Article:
Print media / Buenos Aires
Despite small budgets, Buenos Aires’ media firms offer a model for the success of local journalism.
When international publications focus on Argentina, it’s usually to cover the country’s economic challenges, from excruciating public debt to eye-watering inflation. The same problems are covered by Buenos Aires’ own newspapers, TV channels and radio stations. But for these sources there is an added twist: the economic volatility they report on is what, at times, makes their own ability to function difficult. This scenario has forced the nation’s media outlets to be both nimble and inventive.
New publications have been sprouting up even during the pandemic. The latest, online newspaper elDiarioAR, originally meant to debut last December to cover the abortion bill debate but actually kicked into action earlier to cover (on behalf of its sister edition in Spain) one of Argentina’s most unexpected and talked-about stories of the year: Diego Maradona’s death. “The newspaper’s Buenos Aires-based team had recently met and the website certainly wasn’t ready,” says Silvina Heguy, elDiarioAR’s strategy director, from the newsroom, a former art gallery. “But we threw ourselves into covering every angle like we’d been publishing for a decade.”
Both Heguy and co-founder Martín Sivak had extensive experience in publishing and no qualms about leaving their respective roles during the pandemic to co-found an online newspaper seeking neutral territory in an often-polarised media spectrum. Heguy had most recently led a 500-strong multimedia team at editorial firm Grupo Crónica. Many other members of elDiarioAR’s 20-member team came from dailies, including the nation’s leading title, Clarín. The move is clearly paying off: elDiarioAR has already amassed a substantial 1.2 million monthly readership that is eager for incisive national coverage, spiky opinion columns and political analysis without showbiz filler; 62,000 of its readers have become paying subscribers, who receive ad-free content and support this independent, transparent approach to reporting.
ElDiarioAR’s success is also remarkable considering the amount of competition it faces in Buenos Aires. The fast-paced, often-chaotic capital is home to about 3 million people, its sprawling suburbs include 33 per cent of Argentina’s population and the city is served by 10 print newspapers and 14 online news platforms. While national media ownership is concentrated in the hands of 22 editorial groups, defiant worker-led enterprises, such as Tiempo Argentino, have also managed to claw their way to financial sustainability, publishing an independent Sunday paper written by a co-operative of journalists who are directly supported by the contributions of a passionate audience.
That so many titles have survived is down to the level of enthusiasm that Argentinians still have for public discourse. The country returned to democracy 38 years ago and its citizens keep a close watch on national proceedings; debating dollar exchange rates and beef export tariffs is an essential part of the Porteños’ (inhabitants of Buenos Aires) morning ritual, often accompanied by a cortado (coffee with a dash of milk) and a medialuna (croissant-shaped sweet pastry).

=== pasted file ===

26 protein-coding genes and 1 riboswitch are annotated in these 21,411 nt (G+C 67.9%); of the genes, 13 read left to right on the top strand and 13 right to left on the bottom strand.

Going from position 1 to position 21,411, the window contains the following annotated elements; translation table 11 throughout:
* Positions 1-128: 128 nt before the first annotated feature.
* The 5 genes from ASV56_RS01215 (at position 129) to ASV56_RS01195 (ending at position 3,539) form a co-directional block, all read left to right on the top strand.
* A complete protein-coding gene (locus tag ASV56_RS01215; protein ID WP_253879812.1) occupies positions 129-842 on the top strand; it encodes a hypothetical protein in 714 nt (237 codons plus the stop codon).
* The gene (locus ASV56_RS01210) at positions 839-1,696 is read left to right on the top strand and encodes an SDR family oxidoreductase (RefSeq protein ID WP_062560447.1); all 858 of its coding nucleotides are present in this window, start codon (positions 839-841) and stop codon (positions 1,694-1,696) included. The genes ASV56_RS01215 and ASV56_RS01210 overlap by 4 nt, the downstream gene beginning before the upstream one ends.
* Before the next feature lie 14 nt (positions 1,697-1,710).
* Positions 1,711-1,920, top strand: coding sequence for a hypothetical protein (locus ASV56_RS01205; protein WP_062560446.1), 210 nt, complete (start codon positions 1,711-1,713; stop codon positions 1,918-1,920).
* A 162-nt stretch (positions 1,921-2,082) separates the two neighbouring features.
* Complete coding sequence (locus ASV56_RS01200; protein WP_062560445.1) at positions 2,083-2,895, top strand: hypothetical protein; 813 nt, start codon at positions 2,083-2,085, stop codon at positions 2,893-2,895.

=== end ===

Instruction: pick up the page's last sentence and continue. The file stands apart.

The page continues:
“I presented a daily newscast with next-to-no budget and zero camera experience for eight months, but we held it together – then brought in the professionals”
“[People] want to be part of the debate. With 101 open digital television channels as well as hundreds more cable and satellite stations, there’s a lot of information available to Porteños,” says Eduardo Cura, director of city hall-backed channel Canal de la Ciudad, from its studios in the heart of the busy central neighbourhood of Almagro. This publicly funded broadcaster relaunched in 2013 by dropping its focus on hard news for a friendlier approach that puts viewers’ interests first. This new course has delivered results; the channel’s 200-strong team has won 54 awards in seven years. “We tell relevant stories that happen in this active, modern city,” says Cura, whose programming schedule now serves up current affairs and lifestyle stories across cable and satellite, playing to Porteños’ passions for music and gastronomy. Live cooking segments cut to a street market outside-broadcast so that home cooks have up-to-date intel on, for example, the price of aubergines. It’s simple stuff but in its detailed, locally focused approach, it is also supremely helpful. Given this growing popularity, the channel is hopeful that it will soon be granted its own Open Digital Television slot, which will allow all Argentines to watch it for free.
Buenos Aires’s news-hungry audience has also lured international outlets looking for new markets. France 24 broadcasts in Spanish here but it’s cnn en Español that has gathered momentum of late. What used to be a four-person news post in 2017 has become a 50-strong team; cnn’s largest Spanish-speaking bureau in South America. Between March 2019 and 2020, cnn’s audience share grew 56 per cent across all platforms. “With so much daily fluctuation, Argentines consume lots of local news to stay up-to-date,” says bureau chief Esteban Campanela. “We upped programming output from one to four hours on weekdays.” Based in studios in the Chacarita neighbourhood, Campanella’s newsroom spans media platforms to maximise coverage – for example, turning journalist Marcelo Longobardi’s popular interview show En diálogo con Longobardi into podcast format.